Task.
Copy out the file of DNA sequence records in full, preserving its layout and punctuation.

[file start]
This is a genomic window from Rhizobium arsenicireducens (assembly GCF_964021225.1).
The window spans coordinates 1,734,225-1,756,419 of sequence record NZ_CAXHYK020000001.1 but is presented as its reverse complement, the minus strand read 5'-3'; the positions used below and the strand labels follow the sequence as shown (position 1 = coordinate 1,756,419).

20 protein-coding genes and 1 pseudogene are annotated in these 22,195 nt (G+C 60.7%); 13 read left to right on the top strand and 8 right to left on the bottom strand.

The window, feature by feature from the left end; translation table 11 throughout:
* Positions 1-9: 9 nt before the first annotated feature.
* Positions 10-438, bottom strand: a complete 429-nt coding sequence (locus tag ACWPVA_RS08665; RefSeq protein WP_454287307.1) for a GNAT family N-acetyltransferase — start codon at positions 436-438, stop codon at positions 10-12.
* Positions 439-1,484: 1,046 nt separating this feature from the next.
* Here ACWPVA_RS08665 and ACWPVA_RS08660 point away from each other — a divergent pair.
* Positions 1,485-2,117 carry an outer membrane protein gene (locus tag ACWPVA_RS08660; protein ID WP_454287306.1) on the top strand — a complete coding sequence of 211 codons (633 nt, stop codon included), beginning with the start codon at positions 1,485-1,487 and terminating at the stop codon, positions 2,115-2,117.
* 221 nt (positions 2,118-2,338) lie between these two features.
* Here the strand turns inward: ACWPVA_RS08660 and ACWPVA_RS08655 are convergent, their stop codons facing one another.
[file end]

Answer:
This is a genomic window from Rhizobium arsenicireducens (assembly GCF_964021225.1).
The window spans coordinates 1,734,225-1,756,419 of sequence record NZ_CAXHYK020000001.1 but is presented as its reverse complement, the minus strand read 5'-3'; the positions used below and the strand labels follow the sequence as shown (position 1 = coordinate 1,756,419).

20 protein-coding genes and 1 pseudogene are annotated in these 22,195 nt (G+C 60.7%); 13 read left to right on the top strand and 8 right to left on the bottom strand.

The window, feature by feature from the left end; translation table 11 throughout:
* Positions 1-9: 9 nt before the first annotated feature.
* Positions 10-438, bottom strand: a complete 429-nt coding sequence (locus tag ACWPVA_RS08665; RefSeq protein WP_454287307.1) for a GNAT family N-acetyltransferase — start codon at positions 436-438, stop codon at positions 10-12.
* Positions 439-1,484: 1,046 nt separating this feature from the next.
* Here ACWPVA_RS08665 and ACWPVA_RS08660 point away from each other — a divergent pair.
* Positions 1,485-2,117 carry an outer membrane protein gene (locus tag ACWPVA_RS08660; protein ID WP_454287306.1) on the top strand — a complete coding sequence of 211 codons (633 nt, stop codon included), beginning with the start codon at positions 1,485-1,487 and terminating at the stop codon, positions 2,115-2,117.
* 221 nt (positions 2,118-2,338) lie between these two features.
* Here the strand turns inward: ACWPVA_RS08660 and ACWPVA_RS08655 are convergent, their stop codons facing one another.